Joel F Bradley III, MD, K B Williams, MD, B A Wormer, MD, A L Walters, MS, K T Dacey, MHA, B T Heniford, MD, V A Augenstein, MD. Carolinas Medical Center.
Introduction: While research devoted to QOL regarding inguinal hernia repair continues to grow, little effort has been invested in QOL outcomes of femoral hernia repair. Our aim was to compare differences in QOL between femoral (FH) and inguinal hernia (IH) repairs.
Methods: The International Hernia Mesh Registry, a prospective, multinational database, was queried for patients undergoing FH or IH repair from 2007-2013. Demographics, comorbidities, operative details, complications and QOL as measured by the Carolinas Comfort Scale (CCS) were captured. Stratified analysis was performed according to gender utilizing Chi-square, Fishers, and Wilcoxon-Mann-Whitney Tests where appropriate.
Results: In total, 73 femoral (41.1% male) and 2481 inguinal (93.5% male) hernias were identified. When comparing FH versus IH in women, cohorts revealed similar age, BMI, and comorbidities (all p>0.05), except hypertension was less frequent (9.3% vs 24.8%; p=0.04) and smoking was more common in FH (29.3% vs 11.7%; p=0.005). Women with FH also had more recurrent repairs (18.6% vs 7.3%; p=0.04) and were more likely incarcerated (18.6% vs 4.8%; p=0.003). In men, there were no differences between FH and IH for age, BMI, or comorbidities. Comparing FH to IH (Table), both men and women had similar rates of preoperative pain and movement limitations, operative anesthetic type, bilateral repairs, rates of open, TAPP, and TEP repairs, types of mesh fixation, and operative times. Follow up at 1, 6, 12, 24 months was excellent: 92%, 73%, 82%, and 76%, respectively. Complications and recurrence were similar for FH vs IH for both groups, as well as CCS scores for pain, movement limitation, and mesh sensation at all follow-up time points (all p>0.05).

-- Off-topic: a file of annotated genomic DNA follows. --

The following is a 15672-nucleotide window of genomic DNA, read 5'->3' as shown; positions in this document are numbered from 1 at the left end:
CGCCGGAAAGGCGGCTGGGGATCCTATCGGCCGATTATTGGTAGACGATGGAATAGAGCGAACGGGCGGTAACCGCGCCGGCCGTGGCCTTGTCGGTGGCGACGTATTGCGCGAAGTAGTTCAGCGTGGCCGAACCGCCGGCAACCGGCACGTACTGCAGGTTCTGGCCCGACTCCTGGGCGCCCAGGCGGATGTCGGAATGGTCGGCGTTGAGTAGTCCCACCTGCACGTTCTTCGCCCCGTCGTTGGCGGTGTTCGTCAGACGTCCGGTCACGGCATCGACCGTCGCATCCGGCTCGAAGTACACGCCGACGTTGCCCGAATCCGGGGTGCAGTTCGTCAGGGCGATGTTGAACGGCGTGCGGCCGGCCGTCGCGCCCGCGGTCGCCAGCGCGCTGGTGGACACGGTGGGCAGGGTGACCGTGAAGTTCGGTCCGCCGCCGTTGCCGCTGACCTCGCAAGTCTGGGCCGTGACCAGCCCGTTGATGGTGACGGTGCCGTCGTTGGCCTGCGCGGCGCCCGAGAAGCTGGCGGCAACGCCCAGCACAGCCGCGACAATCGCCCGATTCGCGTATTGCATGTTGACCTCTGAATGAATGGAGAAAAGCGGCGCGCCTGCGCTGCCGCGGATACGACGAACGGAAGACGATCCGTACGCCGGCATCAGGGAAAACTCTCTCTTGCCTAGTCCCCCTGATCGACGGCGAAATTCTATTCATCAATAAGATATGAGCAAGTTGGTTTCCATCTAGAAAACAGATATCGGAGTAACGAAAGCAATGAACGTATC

Conclusion: Femoral and inguinal hernia repair have similar long-term outcomes for men and women in regards to complications, recurrence and QOL regardless of laparoscopic versus open repair, type of anesthesia, and patient comorbidities.